For the purposes of blogging and other public forums, I am guilty of using the annoying symbolism form of cussing so popular in comic strips. #(*^$&*!!! means nothing in particular, except that the speaker just said something undoubtedly offensive to some segment of the population. Interestingly, this form of epithet brings home the fact that swears and cusses are really nothing more than expressions of emphasis used in the heat of passion, whether it be the heated romantic kind, the I'm in pain kind, or the something unpleasant kind. Swears also become comical when inserted into regular, dispassionate conversation. This is when I watch my religious, anti-swear word boss clap his hands over his mouth and turn bright red with mirth when he sees me trying to converse professionally with a casual swearer.

F%*k! Or F%$#! or variations of this are merely annoying, because it's all too easy to see what the intended word is and automatically translate it within our minds. I've heard stories that the F word is supposed to be an anagram or something that had to do with shortening a police phrase in California during the mid to late 1800's. However, the word pops up earlier than that and in European countries, with no other meanings than we ones we associate with it now, and so the origin, for now, remains lost. It has so many uses, it's very easy to substitute for.

Damn has lost its edge because of over-use and comical placement. I don't know that anyone still believes that if I use the word aloud, I will be damned, or can actually cause another to be damned, but if your audience is of the easily offended variety, it's best to leave it from your repertoire.

The S word has become quite well adapted to comical use over the years, and now I'm going to reveal to you something fascinating...feces are universally recognized as bad. By universal, I mean that even in the animal kingdom, the worst insult is to throw feces or suggest that something is no better than feces. Monkeys and apes are famous for throwing feces at people or animals they don't like. Cats will step gingerly over the expensive new cat food you bought, then mimic the action of pawing litter over it to let you know they think the stuff you put in their bowls is terrible. Yes, some animals suffer copraphagia and think poop is the best treat ever, and zoologists and veterinarians are beginning to see the value of some juvenile animals devouring the feces of their parents in an effort to assimilate good bacteria into their digestive systems, but if you describe something to me as S—, I know it probably won't make me smile. The odd bit here being that there are people I know who now use the word in its reverse sense and proclaim themselves The S—! if they feel successful at something, and some people are using it interchangeably with the word stuff, as in, "This s— is bad!" Which, we interpret as, "This stuff is awesome!" It seems to be a juvenile trait of humans to use a word in its opposite meaning as an emphasis. Therefore, the beach in August is a cool place to go, and this new flavor of ice cream is really hot! Why kids do this is unbeknownst to me, but it smacks of their rebellious tendencies and often causes some general merriment before the older generations figure out how to use it and therefore eliminate its initial coolness.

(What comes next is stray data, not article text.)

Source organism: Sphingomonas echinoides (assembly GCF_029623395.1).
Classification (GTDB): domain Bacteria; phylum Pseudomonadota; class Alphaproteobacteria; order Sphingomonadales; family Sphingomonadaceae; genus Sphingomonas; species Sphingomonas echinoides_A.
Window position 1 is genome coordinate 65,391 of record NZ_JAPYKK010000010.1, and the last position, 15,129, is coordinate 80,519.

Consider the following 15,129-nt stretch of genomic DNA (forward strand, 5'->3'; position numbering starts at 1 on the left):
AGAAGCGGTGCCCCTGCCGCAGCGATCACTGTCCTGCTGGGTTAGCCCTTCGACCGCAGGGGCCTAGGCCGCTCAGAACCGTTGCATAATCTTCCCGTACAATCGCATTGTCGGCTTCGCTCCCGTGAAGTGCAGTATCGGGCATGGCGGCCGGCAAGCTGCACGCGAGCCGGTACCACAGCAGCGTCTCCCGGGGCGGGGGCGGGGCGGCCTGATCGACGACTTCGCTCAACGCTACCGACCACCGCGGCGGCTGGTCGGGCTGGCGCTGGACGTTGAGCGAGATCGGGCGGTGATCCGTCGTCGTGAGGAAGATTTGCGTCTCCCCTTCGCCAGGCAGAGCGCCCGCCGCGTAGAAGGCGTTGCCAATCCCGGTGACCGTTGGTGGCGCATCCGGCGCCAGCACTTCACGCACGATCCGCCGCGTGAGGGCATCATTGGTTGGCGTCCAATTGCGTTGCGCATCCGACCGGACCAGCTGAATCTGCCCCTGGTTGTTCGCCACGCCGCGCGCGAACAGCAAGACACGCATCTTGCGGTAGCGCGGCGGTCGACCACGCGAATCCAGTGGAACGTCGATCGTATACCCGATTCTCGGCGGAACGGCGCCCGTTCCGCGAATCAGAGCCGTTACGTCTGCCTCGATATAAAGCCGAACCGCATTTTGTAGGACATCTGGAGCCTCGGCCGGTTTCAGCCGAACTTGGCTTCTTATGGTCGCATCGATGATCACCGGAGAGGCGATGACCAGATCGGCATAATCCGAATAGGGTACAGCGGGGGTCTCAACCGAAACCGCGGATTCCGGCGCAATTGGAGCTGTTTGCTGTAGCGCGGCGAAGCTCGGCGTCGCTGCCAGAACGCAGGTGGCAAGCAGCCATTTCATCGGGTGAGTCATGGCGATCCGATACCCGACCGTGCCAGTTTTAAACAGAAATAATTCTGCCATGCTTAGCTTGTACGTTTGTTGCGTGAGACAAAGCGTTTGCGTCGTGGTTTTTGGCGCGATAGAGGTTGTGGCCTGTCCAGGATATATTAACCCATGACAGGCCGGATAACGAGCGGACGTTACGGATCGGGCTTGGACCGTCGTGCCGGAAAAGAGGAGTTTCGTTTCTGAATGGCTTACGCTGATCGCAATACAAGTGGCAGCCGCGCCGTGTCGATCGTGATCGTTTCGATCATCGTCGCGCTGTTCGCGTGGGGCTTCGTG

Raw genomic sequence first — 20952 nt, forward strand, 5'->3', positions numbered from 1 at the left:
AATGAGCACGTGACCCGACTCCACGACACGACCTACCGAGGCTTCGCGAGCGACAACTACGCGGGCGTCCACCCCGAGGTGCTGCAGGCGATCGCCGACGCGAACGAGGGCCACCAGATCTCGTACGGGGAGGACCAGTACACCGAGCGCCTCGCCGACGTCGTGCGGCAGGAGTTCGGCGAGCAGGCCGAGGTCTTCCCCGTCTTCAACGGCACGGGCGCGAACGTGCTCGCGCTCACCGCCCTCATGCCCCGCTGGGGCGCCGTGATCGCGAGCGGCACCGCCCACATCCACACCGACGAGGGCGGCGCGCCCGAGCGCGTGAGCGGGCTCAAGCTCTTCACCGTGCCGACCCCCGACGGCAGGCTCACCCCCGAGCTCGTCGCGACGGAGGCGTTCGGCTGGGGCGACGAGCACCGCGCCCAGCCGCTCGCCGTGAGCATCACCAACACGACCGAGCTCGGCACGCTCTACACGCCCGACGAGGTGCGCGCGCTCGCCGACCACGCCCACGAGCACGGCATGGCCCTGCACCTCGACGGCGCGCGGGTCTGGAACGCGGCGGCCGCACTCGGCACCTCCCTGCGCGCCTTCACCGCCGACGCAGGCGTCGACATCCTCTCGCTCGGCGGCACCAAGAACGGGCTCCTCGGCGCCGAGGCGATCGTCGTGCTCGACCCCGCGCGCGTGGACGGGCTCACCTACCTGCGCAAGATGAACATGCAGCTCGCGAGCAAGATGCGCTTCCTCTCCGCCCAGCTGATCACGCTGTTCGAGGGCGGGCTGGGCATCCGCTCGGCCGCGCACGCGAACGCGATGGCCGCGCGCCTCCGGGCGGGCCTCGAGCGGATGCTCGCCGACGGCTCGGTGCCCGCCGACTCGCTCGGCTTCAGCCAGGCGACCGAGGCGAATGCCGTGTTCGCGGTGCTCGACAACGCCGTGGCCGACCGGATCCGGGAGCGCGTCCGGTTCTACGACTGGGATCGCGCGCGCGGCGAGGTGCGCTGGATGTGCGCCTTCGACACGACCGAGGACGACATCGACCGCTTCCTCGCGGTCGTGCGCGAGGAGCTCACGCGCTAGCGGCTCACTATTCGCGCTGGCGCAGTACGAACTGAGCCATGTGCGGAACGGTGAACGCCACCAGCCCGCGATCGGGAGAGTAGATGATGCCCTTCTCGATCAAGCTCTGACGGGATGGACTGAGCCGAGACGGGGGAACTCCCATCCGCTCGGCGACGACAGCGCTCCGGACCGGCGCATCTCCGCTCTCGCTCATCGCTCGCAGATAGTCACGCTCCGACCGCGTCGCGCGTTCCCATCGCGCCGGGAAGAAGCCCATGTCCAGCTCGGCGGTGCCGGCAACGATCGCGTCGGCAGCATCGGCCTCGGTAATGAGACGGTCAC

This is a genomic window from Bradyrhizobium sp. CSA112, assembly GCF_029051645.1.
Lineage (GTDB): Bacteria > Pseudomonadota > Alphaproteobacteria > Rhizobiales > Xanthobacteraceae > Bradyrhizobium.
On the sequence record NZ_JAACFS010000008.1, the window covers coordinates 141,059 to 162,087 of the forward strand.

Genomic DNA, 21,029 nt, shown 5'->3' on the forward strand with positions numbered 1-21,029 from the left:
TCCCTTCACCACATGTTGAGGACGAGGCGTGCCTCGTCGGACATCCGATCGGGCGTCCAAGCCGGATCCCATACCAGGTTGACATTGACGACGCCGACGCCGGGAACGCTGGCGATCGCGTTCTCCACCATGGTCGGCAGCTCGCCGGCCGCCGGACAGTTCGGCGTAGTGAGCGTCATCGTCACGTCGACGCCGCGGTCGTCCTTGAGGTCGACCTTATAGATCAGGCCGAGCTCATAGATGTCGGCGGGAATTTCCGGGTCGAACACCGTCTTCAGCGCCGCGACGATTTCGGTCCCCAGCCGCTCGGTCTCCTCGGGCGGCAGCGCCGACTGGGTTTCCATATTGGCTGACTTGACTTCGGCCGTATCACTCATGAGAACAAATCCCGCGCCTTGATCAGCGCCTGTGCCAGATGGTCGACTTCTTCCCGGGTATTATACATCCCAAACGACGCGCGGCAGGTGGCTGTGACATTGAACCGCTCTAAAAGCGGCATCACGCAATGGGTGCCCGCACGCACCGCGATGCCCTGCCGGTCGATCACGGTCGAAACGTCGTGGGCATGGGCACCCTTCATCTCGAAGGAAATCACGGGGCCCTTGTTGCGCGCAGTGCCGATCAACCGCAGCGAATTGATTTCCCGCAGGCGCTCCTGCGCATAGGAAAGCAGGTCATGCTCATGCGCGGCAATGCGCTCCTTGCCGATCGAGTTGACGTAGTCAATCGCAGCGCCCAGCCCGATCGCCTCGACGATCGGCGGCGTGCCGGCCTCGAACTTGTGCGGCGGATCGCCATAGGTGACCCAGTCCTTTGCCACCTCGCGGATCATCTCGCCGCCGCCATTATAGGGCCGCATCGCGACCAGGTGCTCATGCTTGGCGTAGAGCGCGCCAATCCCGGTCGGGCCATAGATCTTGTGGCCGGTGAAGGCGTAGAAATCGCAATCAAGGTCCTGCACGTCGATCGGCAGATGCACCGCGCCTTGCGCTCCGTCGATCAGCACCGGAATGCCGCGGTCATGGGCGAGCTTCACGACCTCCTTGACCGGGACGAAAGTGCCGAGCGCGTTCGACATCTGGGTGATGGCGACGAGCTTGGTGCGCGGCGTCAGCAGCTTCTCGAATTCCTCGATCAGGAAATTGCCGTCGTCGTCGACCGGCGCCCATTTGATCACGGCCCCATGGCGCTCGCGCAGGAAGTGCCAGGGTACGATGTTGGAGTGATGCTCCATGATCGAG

You can invent new epithets simply by using them. Any word or phrase you use regularly in the stead of what some might consider a bad word thus becomes your personal epithet. My anti-bad word boss blurts out, "My word!" frequently when surprised by something because he doesn't want to go to hell for accidentally distracting God, I guess. The point is, he's using a word to substitute for a word, and we all know exactly what word he'd be using if he was just a little more relaxed. At work, I clean up my act a tad, commenting, "Oh, poo!" Or, "Caca!", or describe something as "Freakin'" in order to emphasize it. Who am I kidding? Nobody. Everyone adopts that secret little, "I know what you really meant to say smile", and we all pretend it's okay. Think of it this way; it's likely every word that offends you is a current substitution for another word. S— is feces. F—is sex but also has a broad range of other meanings, C— is vagina, T— is breast, a rooster is what we refer to a penis as, a relatively mild acute pain caused by sudden focused rupturing of the epidermas is also a penis, a female dog refers to a difficult female human...although I've never noticed any female dogs that were especilly more difficult than any males. On that note, I've read that the female attendents of the temple of Zeus Lukaios (Zeus in wolf form in ancient Rome) were referred to as bitches. They were akin to or actually were priestesses of some reknown, thus calling an ancient Roman woman a bitch might have been a compliment to her. See how our perception of what's offensive and what is not changes over time?